The Thai health ministry has come up with a plush toy character to encourage children to better understand Thailand’s current stance on marijuana and cannabis, now championed by the Health Minister as a new agricultural industry in Thailand.
Yes, that’s a photo of the Thai PM holding a toy Dr Ganja doll which will be used to promote marijuana and cannabis education to Thai kids and the wider public.
Thailand’s medical marijuana industry is set to become a 660 million US$ (around 20 billion baht) business by 2024, and the Thai Health Ministry is introducing its new mascot “Dr. Ganja”, a green plush toy to help educate the public about the benefits of medical cannabis.
Dr. Ganja is, apparently, meant to reflect Thailand’s growing acceptance of cannabis and marijuana for medical purposes.
Although Thailand began allowing the medical use of cannabis products last year, the plant has not yet been decriminalised, and possession and trafficking can still lead to prison terms and fines.
But Thailand’s Deputy PM Anutin Charnvirakul is championing cannabis as a cash crop for Thai farmers and wants to create cannabis plantations and processing facilities, and to promote local hospitals to become pioneers of medical cannabis.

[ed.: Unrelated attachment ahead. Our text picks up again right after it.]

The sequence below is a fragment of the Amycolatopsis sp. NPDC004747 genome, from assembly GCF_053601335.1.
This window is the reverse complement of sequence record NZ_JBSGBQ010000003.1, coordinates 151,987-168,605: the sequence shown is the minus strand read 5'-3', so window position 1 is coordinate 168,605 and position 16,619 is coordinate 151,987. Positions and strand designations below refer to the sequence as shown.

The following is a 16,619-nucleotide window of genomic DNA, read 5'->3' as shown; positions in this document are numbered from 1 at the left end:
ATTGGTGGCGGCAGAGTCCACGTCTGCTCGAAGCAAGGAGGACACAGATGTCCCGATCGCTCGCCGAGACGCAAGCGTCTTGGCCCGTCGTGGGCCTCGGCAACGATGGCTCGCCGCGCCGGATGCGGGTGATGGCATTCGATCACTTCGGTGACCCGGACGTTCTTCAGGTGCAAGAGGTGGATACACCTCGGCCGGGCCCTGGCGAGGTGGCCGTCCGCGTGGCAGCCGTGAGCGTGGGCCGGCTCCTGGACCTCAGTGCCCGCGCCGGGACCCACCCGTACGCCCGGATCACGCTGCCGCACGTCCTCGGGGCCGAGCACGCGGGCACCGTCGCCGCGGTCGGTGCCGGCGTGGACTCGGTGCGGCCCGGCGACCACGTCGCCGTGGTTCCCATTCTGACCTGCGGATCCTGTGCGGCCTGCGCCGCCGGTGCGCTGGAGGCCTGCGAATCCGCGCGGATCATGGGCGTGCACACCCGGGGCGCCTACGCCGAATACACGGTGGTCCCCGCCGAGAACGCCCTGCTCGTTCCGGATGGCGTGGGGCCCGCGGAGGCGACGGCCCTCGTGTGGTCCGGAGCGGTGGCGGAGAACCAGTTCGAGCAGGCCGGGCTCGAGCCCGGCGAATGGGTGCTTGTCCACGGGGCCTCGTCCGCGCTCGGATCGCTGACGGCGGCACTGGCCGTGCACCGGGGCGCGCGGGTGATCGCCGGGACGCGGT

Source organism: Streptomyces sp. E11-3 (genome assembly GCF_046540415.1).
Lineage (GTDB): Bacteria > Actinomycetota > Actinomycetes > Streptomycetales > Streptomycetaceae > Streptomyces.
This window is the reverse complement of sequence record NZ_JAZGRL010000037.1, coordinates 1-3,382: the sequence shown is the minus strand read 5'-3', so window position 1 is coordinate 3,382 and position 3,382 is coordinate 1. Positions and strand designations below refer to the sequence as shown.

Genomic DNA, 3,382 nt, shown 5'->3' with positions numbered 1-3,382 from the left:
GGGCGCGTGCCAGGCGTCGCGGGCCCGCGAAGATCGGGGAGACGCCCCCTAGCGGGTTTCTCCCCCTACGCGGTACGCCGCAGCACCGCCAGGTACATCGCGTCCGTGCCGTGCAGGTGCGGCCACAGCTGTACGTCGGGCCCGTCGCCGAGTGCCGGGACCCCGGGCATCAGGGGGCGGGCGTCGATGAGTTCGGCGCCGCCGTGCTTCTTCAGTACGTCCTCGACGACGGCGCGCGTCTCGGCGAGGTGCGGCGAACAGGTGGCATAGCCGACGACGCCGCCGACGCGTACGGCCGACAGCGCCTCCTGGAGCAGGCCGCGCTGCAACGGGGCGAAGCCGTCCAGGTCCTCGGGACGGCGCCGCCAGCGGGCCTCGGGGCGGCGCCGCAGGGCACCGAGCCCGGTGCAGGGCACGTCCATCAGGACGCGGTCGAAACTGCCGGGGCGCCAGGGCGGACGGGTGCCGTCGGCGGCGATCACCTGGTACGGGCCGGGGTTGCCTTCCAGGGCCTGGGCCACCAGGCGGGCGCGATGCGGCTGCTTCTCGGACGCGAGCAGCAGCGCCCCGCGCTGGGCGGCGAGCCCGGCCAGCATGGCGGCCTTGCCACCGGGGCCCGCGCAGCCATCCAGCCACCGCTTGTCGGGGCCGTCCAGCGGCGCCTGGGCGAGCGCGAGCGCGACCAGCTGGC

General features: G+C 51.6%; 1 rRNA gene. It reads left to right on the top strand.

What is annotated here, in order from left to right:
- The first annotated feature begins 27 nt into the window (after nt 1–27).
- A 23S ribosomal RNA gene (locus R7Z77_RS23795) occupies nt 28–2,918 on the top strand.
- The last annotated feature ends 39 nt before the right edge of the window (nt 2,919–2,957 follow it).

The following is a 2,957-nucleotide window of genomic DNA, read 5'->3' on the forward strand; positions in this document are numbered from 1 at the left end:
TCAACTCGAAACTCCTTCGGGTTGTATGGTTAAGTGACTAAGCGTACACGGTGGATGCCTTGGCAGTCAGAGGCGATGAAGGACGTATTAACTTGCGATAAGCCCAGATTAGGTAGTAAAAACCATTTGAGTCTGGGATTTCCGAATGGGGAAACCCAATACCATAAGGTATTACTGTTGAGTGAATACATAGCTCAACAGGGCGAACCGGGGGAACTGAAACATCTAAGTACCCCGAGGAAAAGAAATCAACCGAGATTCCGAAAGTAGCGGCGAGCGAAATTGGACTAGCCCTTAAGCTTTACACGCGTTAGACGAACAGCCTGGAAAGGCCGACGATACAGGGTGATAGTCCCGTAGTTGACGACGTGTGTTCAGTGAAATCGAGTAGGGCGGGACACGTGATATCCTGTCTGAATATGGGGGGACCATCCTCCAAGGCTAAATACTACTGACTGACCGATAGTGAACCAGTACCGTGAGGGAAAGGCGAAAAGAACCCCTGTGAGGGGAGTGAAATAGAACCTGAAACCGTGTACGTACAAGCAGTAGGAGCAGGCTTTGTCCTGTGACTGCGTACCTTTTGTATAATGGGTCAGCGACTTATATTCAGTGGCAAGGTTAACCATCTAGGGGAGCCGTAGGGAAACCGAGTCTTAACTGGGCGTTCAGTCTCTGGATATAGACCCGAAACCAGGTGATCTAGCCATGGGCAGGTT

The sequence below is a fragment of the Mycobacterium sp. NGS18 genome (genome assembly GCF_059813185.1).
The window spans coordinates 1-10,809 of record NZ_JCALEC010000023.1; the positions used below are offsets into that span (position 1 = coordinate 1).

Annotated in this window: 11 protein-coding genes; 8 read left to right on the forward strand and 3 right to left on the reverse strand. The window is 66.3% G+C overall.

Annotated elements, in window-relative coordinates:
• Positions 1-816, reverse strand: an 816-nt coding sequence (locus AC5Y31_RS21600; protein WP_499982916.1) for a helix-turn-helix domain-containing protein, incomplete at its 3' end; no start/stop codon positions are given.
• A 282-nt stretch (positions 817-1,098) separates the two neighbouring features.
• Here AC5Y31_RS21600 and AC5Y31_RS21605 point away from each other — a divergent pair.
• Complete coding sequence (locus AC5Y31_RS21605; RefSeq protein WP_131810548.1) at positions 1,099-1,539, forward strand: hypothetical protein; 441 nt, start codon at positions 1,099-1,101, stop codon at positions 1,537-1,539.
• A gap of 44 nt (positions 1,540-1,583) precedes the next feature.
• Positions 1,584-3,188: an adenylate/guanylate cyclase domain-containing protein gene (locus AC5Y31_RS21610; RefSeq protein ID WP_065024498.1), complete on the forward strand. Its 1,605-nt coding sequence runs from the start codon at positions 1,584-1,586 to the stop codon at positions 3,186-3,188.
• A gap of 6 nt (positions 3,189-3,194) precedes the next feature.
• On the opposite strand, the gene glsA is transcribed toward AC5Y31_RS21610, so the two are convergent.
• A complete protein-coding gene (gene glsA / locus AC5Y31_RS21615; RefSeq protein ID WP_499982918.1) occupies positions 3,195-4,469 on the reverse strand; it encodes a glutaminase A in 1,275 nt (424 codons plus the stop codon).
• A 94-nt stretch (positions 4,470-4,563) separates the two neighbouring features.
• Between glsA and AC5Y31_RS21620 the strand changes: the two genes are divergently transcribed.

Anutin is even openly canvassing the legalising of recreational marijuana, a major reversal of the government’s stance just a year ago.
Anutin Charnvirakul’s Bhumjaithai party is a vital key to the coalition’s cling to power and his stance on marijuana and cannabis, whilst contrary to the conservative views of Phalang Pracharat Party and PM Prayut Chan-o-cha, is being tolerated for the sake of stability of the coalition.
This week the government opened Thailand’s first medical marijuana clinic, offering free cannabinoid oil and care to patients with a particular list of ailments, believed suitable for treatment with cannabinoid products. Hundreds of patients visited the clinic on the first day and thousands more have expressed interest through the clinic’s mobile app.
Community groups in the northeastern Buriram province are being encouraged to grow and cultivate medical grade cannabis to be delivered to a state-owned hospital. This is part of Anutin’s “Buriram Model,” intended as a prototype for cooperatives between farmers and medical institutions.
The Thai government has invested 100 million baht (3.3 million dollars) in the first indoor growing facility which opened last year, with a plan to produce one million bottles of cannabis oil by February 2020.
“Thailand has shown itself to be a leader of legislative drug reform among Asian nations. Especially in relation to medical cannabis,” according marijuana market researchers Prohibition Partners.
“This is likely to be the case with recreational cannabis also, particularly if there remains strong political will to do so.”
SOURCE: Chiang Rai Times